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Woolf’s out but can anyone be trusted with this inquiry?

The establishment takes care of its own. James Thomson, CC BY-SA

As a second chairwoman resigns from the UK government’s inquiry into historic child abuse allegations, it’s clear that questions need to be asked about who should lead this investigation and what its remit ought to be.

Home secretary Theresa May has announced that a new leader will be sought to replace Lord Mayor Fiona Woolf, who has stepped down over accusations that she has too many ties to the people implicated in the investigation.

May has vowed to run any appointment by the survivors of child abuse that opposed Woolf as well as the MPs who grilled her before her resignation. But, speaking in the House of Commons, she said finding someone with enough gravitas who can clear their diary for what could be a very long haul, will be very difficult.

But a replacement must be found and it must be someone who can challenge people in high places. Woolf’s appointment and resignation has led to questions about whether the British establishment can be trusted to police itself.

May has now made it clear that the inquiry team will be given stronger powers to call witnesses if it asks for them but such important pragmatic considerations are coloured at all times by the fundamental suspicion that the rich and powerful will ultimately protect themselves when the chips are down.

Labour MP Tom Watson – the nearest the political class currently has to offer as an honest broker – has highlighted just how deep this problem runs. Having worked as an instrumental voice in the hacking scandal, he has moved on to pushing for information about what happened to a dossier implicating several high-profile people of child abuse. In 2012, Watson made an explosive statement in parliament:

The evidence file used to convict paedophile Peter Righton, if it still exists, contains clear intelligence of a widespread paedophile ring. One of its members boasts of his links to a senior aide of a former prime minister, who says he could smuggle indecent images of children from abroad. The leads were not followed up …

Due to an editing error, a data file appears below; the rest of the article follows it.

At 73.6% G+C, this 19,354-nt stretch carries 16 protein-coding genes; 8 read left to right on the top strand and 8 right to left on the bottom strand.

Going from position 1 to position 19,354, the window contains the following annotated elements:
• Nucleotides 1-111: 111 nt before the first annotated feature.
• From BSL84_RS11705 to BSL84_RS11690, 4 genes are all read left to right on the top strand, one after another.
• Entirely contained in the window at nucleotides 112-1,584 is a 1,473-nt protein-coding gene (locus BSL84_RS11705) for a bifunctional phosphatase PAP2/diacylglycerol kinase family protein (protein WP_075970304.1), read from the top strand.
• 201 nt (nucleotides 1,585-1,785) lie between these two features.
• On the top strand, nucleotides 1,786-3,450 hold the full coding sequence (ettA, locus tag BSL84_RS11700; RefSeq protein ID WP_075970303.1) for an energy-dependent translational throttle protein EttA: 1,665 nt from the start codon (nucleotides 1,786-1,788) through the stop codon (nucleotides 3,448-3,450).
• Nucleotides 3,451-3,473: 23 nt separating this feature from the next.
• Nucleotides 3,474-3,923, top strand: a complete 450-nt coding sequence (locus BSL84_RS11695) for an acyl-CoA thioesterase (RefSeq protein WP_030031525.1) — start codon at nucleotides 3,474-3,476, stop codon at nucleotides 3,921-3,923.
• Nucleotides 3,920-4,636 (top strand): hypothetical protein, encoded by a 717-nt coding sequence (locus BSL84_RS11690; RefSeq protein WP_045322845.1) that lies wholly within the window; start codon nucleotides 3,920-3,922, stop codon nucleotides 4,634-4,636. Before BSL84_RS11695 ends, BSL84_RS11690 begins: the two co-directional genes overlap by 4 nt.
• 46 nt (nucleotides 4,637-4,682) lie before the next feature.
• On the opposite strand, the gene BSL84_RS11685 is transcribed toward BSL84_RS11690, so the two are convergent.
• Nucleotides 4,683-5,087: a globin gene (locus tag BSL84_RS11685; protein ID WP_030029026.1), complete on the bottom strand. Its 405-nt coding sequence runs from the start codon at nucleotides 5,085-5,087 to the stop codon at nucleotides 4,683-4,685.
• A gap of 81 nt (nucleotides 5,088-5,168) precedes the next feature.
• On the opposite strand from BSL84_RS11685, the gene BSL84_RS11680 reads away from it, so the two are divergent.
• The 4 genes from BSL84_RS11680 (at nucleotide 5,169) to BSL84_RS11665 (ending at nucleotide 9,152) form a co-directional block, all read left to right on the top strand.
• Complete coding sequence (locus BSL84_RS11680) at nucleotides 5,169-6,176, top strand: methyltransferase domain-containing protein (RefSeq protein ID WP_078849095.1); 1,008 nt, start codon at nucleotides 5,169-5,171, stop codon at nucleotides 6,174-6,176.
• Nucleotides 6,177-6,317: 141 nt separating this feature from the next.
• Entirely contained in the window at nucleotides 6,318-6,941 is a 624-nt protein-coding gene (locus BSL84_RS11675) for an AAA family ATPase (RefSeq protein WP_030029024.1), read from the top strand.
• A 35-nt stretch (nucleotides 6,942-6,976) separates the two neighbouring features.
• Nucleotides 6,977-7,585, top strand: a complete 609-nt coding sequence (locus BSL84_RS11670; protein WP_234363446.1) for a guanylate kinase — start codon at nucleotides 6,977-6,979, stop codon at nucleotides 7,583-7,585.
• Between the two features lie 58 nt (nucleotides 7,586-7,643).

Righton was a child protection expert later revealed as a founder of the Paedophile Information Exchange. He was eventually exposed in 1992 as a child abuser but the police failed to investigate him convincingly. Public school and Oxbridge educated (like many in senior parliamentary roles in Britain) Righton died a free man in 2007, despite extensive evidence about him being party to organised child sexual exploitation.

In 2013, following Watson’s parliamentary intervention, the Metropolitan Police initiated Operation Fairbank to look at paedophile networks in Britain. To date, only Liberal MP Cyril Smith has been exposed – and only after his death. Others are likely to be named soon by the police but several names are already doing the rounds in the media – all deceased.

Two prominent politicians who are still alive have also been alluded to, including an as-yet unnamed former cabinet minister.

The easy life

As the names have emerged, so has evidence that upper-class paedophiles were escaping police interest and being harboured in aristocratic surroundings.

After his prosecution in 1992, Righton went to live on the ancestral estate of Lord Henniker at Eye in Suffolk. Henniker ran a local project that provided holidays for disadvantaged children but took no action when warned about the danger posed by Righton by the local police.

And the scandal at the heart of the government’s inquiry raises even more concern. MP Geoffrey Dickens said that he handed a dossier containing allegations of child abuse against famous people to the government but that dossier was subsequently lost. Leon Brittan was home secretary at the time and it seems baffling that he and his civil servants came to misplace a dossier of such importance.

Whatever the fate of the dossier, it is hardly surprising that abuse survivors and other critics were concerned about Woolf’s apparent personal connections with Brittan. This suspicion was predictably fuelled by more recent revelations that the Home Office had played a part in drafting and re-drafting Woolf’s defence of her impartiality as chairwoman of the inquiry.

Given the arcane world of social connections operating in the establishment, it is right to ask exactly how these allegations are to be dealt with. Having lost two leaders already, the long-term credibility of the group charged with investigating these crimes remains in doubt. Internal paralysis and external chronic scepticism have now become mutually reinforcing. And even if the circle is broken in this case, the establishment and its evident cronyism are still likely to remain the deeper malaise of our flawed modern democracy.

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